Wool mills. Fiber artists love wool mills. It is something about seeing how the fiber gets from the sheep to a tapestry that is fascinating. Although I suppose that it makes me a real fiber geek when going to an old grungy mill is such a great time.
was really fun. I visited on July 18th. We were on Prince Edward Island and had been looking forward to visiting this mill since our innkeeper told us about it. The wool mill is on the west end of the island and has been running for generations.
It isn't the tourist sort of place (which I greatly appreciated--authenticity rang from every greasy, noisy corner). You can poke around but you have to ask someone and I found that identifying yourself as a weaver helps you get into the corners where there are signs like, "No access to the weaving room without authorization." Fortunately (or unfortunately) for me, the looms were being repaired and warped and were not running so they had no problem letting a clumsy American into this room to see the machines.
Those burlap sacks to the left? They are full of wool and at least 6 feet long. That pile of wool in the middle ground was just chopped up with a huge machine--something to do with cleaning, though I didn't quite understand and there wasn't anyone right there who I could ask--they couldn't have heard me anyway in the din.
Some of the wool comes from sheep on PEI, but the helpful MacAusland who answered some of my questions (in the much quieter weaving room) said that they could process all the wool on the island in a matter of days, so it has to come from elsewhere. Here it is being carded and made into roving.
This is something called pencil roving which is being spun into yarn. I missed the step where the flat bats of carded wool get turned into this skinny pencil stuff you see on those long top rollers. The spools of spun yarn are down below. Note woman to the right for scale.
The yarn which goes onto spools from the spinning is put onto cones.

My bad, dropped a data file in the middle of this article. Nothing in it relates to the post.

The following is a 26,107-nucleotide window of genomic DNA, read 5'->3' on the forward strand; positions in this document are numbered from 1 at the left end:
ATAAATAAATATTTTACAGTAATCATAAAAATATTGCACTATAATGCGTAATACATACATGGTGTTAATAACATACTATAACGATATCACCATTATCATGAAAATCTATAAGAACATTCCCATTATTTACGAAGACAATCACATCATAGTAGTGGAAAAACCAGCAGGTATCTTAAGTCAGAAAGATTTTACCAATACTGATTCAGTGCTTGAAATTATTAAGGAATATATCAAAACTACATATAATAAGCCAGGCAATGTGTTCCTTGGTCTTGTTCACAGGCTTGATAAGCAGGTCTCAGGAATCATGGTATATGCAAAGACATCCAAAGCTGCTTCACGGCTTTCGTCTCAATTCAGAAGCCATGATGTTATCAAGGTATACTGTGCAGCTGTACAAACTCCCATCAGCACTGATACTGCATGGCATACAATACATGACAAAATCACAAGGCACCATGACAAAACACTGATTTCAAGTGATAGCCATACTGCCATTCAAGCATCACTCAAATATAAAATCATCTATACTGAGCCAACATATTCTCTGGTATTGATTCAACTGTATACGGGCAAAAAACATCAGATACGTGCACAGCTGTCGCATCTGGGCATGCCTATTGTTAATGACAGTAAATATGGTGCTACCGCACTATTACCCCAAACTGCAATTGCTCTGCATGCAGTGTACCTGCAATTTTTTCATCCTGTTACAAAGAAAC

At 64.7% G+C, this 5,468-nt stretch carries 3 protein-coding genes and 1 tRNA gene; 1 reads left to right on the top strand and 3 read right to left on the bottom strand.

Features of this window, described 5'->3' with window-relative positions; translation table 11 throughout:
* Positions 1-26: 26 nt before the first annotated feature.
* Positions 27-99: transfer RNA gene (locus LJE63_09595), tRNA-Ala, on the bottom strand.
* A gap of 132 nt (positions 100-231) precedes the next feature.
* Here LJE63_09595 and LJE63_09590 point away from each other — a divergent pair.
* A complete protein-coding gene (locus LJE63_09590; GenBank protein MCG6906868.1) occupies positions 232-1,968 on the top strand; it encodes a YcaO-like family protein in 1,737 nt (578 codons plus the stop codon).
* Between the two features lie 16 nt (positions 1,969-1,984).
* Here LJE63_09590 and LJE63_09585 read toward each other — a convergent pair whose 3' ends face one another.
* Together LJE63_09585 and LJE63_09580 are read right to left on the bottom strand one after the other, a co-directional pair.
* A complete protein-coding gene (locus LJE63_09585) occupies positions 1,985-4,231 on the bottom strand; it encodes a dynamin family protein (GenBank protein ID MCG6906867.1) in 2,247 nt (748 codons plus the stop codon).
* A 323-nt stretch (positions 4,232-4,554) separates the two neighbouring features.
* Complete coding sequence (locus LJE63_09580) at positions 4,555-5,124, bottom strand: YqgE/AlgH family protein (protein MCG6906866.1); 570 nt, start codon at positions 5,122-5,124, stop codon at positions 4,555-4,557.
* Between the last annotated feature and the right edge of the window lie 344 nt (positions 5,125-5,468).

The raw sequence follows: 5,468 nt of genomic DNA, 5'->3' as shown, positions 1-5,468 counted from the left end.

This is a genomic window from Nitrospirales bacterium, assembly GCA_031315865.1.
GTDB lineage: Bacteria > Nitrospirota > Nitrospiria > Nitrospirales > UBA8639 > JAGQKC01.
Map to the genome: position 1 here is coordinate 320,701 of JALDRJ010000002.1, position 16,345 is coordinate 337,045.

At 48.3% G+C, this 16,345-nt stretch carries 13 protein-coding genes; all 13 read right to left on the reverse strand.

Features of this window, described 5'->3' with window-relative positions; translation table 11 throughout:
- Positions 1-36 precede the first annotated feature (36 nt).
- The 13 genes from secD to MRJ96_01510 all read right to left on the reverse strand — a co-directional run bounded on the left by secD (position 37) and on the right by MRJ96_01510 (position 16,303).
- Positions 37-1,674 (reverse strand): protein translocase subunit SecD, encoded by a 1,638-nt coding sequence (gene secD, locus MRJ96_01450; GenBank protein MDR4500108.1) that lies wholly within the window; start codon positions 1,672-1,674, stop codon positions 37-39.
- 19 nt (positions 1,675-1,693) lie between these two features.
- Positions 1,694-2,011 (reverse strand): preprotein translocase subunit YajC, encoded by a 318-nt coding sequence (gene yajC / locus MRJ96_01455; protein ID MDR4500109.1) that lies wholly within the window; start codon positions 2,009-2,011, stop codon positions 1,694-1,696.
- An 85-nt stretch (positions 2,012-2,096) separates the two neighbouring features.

Talk about sectional warping. This beam was getting ready to be warped in exactly the same way I would warp my sectional back beam, only look at the diameter of that thing. Look at the loom photo later and you can see a full beam. That is a whole lot of warp.
These are the cones leading to the back beam they are warping. They must use a forklift to get the loaded beam back to the loom (which is in a building on the other side of the property incidentally).
They dye the fleece, not the yarn. Here is a vat of green fleece. The side of that tub is probably about 5 feet high. There is a lot of fiber in there (of a particularly virulent green color).
Bales of fleece ready to be spun (again--a huge amount. Bales are probably 4 feet square. If I were still in Canada I would try to convert that to metric, but I have since returned to the USA where we use the antiquated English system which I suspect the English don't even use anymore and I haven't the energy for it.)
This is not my grandmother's loom. The weaver was 7th generation working at this mill, of Scottish descent. Look at the amount of warp on that loom. She was sitting inside the loom and tying the ends of the new warp to the old one.
This loom had a plaid warp on it. They had some lovely plaid blankets, one of which came home with me.
I was unreasonably excited by this visit to the mill. I am easily pleased.
|One of the many lighthouses on PEI. This one was near our B&B, Briarcliffe Inn.|